How Does This Apply to the Church Today?

Today the church is not called to execute justice on the wicked in the same way. This does not mean that Yahweh has changed His mind on what He considers wickedness or how to execute justice. Rather, for the same reason that only ten nations were marked for destruction and the others (even though they were unbelievers) were left alone in the First Testament, so today, in a post-Second Testament world, not every nation or people group is marked for destruction though they are unbelievers as well. Likewise, Yahweh did not choose Israel alone to execute justice in every case throughout history. He also used the flood to judge the world, the plagues and the Red Sea to judge Egypt, fire to judge Sodom and Gomorrah, and the Assyrians and Babylonians to judge Israel. Today He is still judging people by many means we do not always recognize because we do not have divine revelation.

Furthermore, Israel and the Church have purposes that are different from each other. Israel was called to be a distinct and holy nation with their own government and to remain separate from the rest of the nations. They were to enter the land of Canaan, wipe out those ten nations, deal with sin in a just way within their own borders, establish a godly nation under Yahweh, and receive His blessings and protection. They were not to go out to the other nations but were to live so righteously within their own borders that they would become a better and more blessed nation; in doing so, the people from the other nations would be so attracted to this difference that they would want to leave their old lives behind and join Israel. However, Israel failed to do this and so become like all the other nations and was judged by Yahweh for their sins.

The Church, on the other hand, has not been called to be a nation with its own government but instead to be a people who are holy and distinct from the world within their nations and governments. Because we have the Holy Spirit, we have been called to go into the world and be a righteous light among the nations, making disciples of all people (Matt. 5:13-15; 28:19; Acts 1:8). We are to live such righteous lives through the power of the Holy Spirit that those around us, like those living around Israel, will want to leave behind their old ways and worldviews and join the fellowship of Christians. Just as Israel was not to judge the sins of the surrounding nations, we are not called to judge the sin of the unbelievers around us. And just as they were to deal with their own sin in a just way, so is the Church. We, as the Church, are not called to kill lawbreakers since we are not a government; rather, we are called to dis-fellowship believers who refuse to repent in the hopes that they will want to repent and come back (1 Cor. 5). As with unbelievers, this principle requires that we are living such righteous and blessed lives that those outside the fellowship will recognize what they are missing (Jn. 13:34-35).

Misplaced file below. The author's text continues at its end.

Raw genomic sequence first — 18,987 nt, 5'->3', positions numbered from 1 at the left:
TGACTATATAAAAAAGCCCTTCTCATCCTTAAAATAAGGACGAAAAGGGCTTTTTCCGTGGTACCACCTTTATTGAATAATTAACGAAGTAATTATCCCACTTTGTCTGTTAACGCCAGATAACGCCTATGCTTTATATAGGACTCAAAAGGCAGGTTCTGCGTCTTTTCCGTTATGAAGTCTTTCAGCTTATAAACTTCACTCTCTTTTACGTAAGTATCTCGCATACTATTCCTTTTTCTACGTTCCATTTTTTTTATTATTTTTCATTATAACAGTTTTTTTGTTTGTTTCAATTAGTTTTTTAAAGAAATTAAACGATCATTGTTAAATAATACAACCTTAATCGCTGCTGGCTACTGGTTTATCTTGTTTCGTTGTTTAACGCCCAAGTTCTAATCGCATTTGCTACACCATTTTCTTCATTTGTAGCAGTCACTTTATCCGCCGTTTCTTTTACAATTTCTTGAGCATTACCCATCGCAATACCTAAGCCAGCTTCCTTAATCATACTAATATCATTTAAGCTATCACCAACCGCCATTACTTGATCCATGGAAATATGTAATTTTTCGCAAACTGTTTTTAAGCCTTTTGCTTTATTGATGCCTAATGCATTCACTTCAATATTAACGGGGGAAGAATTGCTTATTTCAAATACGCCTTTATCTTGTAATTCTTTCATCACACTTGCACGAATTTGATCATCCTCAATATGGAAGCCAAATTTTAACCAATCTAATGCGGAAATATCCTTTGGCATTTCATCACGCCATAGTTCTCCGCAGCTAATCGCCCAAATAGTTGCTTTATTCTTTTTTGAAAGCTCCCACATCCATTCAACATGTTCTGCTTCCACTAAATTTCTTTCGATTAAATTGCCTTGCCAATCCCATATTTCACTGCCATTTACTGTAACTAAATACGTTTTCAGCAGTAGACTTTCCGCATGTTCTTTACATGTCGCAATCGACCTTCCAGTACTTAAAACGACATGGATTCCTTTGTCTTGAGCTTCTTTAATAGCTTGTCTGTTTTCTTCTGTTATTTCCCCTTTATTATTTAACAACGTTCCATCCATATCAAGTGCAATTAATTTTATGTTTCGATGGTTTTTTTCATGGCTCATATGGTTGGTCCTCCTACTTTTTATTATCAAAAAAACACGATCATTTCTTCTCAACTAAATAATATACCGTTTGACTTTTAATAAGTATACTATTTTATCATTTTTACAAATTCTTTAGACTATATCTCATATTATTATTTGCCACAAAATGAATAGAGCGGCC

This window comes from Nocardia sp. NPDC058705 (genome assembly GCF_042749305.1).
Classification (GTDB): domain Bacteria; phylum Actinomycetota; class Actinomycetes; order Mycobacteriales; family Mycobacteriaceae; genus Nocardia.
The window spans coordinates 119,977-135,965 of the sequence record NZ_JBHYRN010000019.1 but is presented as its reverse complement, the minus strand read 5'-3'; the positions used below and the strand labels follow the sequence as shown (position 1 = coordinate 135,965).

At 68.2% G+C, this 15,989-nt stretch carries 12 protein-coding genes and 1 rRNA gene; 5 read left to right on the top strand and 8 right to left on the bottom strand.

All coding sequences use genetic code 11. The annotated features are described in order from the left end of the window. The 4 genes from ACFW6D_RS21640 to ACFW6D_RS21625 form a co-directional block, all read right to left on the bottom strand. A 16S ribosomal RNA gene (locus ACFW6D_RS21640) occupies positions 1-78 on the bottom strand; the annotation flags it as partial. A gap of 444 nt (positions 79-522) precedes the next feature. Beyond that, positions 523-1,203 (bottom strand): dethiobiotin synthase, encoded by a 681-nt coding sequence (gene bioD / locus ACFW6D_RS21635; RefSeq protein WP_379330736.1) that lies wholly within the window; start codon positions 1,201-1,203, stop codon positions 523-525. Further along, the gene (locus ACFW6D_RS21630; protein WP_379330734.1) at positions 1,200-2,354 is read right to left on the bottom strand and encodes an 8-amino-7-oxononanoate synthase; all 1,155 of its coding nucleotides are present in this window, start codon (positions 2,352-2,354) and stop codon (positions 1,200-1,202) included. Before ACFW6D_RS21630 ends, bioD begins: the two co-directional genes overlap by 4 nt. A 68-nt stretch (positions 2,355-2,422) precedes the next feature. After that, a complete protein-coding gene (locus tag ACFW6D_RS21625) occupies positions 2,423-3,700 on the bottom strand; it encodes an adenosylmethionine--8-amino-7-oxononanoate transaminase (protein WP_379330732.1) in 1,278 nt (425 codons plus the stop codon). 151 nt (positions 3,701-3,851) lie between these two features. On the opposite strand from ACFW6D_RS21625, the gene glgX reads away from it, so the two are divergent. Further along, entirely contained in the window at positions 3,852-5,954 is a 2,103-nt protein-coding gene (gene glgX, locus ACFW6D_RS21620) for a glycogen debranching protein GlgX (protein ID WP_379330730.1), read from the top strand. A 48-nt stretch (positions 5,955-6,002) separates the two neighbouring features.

What Deut. 7:1-6 teaches us is how much Yahweh hates sin and thus so should we. And just as He desires that sin be removed from Israel, so should we desire that sin be removed from the Church. We are to live so righteously and love each other in such a unique way that the world cannot help but want to be a part of the Church. The First Testament also teaches that just as Israel failed to do this because they did not have Jesus Christ and the Holy Spirit, we, too, will fail if we do not submit to the will of Jesus Christ and depend on the power and guidance of the Holy Spirit.

[1] For a discussion of how the Roman Empire by the Second Testament was just as bad as the Canaanites, see Sarah Ruden, Paul Among the People: The Apostle Reinterpreted and Reimagined in His Own Time, 2010.

[2] See “El, Ashertu and the Storm-god,” trans. Albrecht Goetze, ed. James B. Pritchard, in The Ancient Near East: Supplementary Texts and Pictures Relating to the Old Testament, p. 519.

[3] See W. F. Albright, Yahweh and the Gods of Canaan: A Historical Analysis of Two Contrasting Faiths, p. 145.

[4] Papyrus Chester Beatty III recto (BM10683) from about 1175 BC, quoted in Lise Manniche, Sexual Life in Ancient Egypt, p. 100.

[5] Godfrey Rolles Driver and John C. Miles, The Assyrian Laws, p. 38.

[6] Martti Nissinen, Homoeroticism in the Biblical World: A Historical Perspective, trans. Kirsi Stjerna, p. 33.

[7] Text in brackes is provided because it was missing in the original document. A. Kirk Grayson and Donald Redford, Papyrus and Tablet, p. 152:149.

[8] Mark S. Smith, trans., in Ugaritic Narrative Poetry, ed. Simon B. Parker, p. 148.

[9] Hoffner, “Incest, Sodomy and Bestiality in the Ancient Near East,” p. 82.

[10] Leick, Sex and Eroticism in Mesopotamian Literature, p. 205.

[11] Manniche, Sexual Life in Ancient Egypt, p. 100–01.

[12] See Day, John. Molech: A God of Human Sacrifice in the Old Testament, p. 62.

[13] John Day. Yahweh and the Gods and Goddesses of Canaan, p. 211–12.

[14] Shelby Brown. Late Carthaginian Child Sacrifice, p. 75.